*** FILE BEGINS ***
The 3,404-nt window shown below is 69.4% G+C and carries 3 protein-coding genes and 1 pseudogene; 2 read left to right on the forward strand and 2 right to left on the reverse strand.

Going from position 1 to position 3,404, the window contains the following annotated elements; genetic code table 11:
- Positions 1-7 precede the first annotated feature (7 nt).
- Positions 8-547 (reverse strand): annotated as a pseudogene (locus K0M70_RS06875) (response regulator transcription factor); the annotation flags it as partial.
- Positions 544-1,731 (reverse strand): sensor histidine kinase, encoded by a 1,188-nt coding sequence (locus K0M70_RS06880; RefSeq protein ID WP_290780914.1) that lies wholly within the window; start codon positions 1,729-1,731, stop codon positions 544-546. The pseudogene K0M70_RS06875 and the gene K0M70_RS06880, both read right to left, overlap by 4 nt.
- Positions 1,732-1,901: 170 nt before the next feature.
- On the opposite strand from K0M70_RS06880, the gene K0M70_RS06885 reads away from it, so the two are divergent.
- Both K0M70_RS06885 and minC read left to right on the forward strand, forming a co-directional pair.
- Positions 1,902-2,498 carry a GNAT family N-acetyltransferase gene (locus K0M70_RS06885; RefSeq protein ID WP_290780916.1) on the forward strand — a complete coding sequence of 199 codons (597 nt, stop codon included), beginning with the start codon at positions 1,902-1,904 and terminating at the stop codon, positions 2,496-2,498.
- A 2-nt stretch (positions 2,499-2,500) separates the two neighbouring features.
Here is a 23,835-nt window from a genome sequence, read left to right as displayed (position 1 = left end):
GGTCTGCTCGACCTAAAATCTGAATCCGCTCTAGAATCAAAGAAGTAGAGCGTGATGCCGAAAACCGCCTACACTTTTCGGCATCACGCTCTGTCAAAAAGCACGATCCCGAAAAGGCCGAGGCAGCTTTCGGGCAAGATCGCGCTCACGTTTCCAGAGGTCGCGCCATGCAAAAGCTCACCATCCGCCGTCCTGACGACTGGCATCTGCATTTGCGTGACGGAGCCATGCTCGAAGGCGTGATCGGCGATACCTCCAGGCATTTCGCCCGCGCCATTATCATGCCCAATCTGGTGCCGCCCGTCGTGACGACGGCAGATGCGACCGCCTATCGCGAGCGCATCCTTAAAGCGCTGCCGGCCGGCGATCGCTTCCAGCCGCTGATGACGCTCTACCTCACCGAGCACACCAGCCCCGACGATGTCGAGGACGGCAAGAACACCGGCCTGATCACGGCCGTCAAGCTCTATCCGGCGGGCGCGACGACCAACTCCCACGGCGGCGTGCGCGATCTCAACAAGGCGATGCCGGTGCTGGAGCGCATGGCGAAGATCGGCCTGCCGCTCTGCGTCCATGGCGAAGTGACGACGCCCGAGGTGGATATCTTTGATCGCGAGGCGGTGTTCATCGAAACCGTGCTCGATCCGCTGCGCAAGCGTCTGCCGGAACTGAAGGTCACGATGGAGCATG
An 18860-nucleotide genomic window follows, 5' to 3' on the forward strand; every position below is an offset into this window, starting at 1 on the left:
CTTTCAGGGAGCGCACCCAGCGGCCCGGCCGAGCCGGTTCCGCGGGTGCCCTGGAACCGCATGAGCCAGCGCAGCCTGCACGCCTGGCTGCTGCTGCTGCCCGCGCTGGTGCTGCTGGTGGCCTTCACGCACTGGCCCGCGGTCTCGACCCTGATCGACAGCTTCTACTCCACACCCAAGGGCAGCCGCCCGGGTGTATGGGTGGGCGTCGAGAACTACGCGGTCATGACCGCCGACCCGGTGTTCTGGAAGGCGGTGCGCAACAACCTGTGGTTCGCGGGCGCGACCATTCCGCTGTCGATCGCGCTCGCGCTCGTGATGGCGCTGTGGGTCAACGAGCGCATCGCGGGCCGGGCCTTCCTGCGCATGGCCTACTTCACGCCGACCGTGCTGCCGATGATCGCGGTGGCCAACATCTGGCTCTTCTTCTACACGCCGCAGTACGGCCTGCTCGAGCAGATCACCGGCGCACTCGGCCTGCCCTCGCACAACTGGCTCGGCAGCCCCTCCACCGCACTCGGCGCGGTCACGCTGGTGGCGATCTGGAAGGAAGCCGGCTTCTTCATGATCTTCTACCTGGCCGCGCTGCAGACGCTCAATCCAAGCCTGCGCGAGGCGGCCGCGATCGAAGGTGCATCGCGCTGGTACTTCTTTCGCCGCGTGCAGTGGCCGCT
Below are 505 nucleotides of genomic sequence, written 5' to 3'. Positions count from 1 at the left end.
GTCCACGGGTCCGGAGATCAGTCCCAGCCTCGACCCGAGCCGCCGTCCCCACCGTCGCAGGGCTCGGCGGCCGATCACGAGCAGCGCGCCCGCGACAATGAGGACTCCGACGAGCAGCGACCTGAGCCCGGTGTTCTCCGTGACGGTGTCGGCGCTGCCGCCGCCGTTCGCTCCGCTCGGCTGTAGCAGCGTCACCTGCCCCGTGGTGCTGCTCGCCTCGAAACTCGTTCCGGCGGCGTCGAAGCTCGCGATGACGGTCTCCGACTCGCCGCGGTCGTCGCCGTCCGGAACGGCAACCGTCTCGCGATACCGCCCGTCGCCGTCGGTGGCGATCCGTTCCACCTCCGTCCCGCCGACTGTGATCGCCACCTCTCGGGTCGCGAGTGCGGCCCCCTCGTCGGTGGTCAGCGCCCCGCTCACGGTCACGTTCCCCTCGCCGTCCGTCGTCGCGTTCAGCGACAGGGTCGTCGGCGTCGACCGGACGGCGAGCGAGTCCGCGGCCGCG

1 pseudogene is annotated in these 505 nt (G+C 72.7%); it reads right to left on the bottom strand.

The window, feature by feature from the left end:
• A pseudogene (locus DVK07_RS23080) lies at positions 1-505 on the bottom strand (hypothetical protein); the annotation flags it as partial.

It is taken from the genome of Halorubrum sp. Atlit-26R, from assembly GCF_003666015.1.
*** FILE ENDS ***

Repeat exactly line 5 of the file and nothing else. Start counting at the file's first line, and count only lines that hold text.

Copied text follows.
- Positions 544-1,731 (reverse strand): sensor histidine kinase, encoded by a 1,188-nt coding sequence (locus K0M70_RS06880; RefSeq protein ID WP_290780914.1) that lies wholly within the window; start codon positions 1,729-1,731, stop codon positions 544-546. The pseudogene K0M70_RS06875 and the gene K0M70_RS06880, both read right to left, overlap by 4 nt.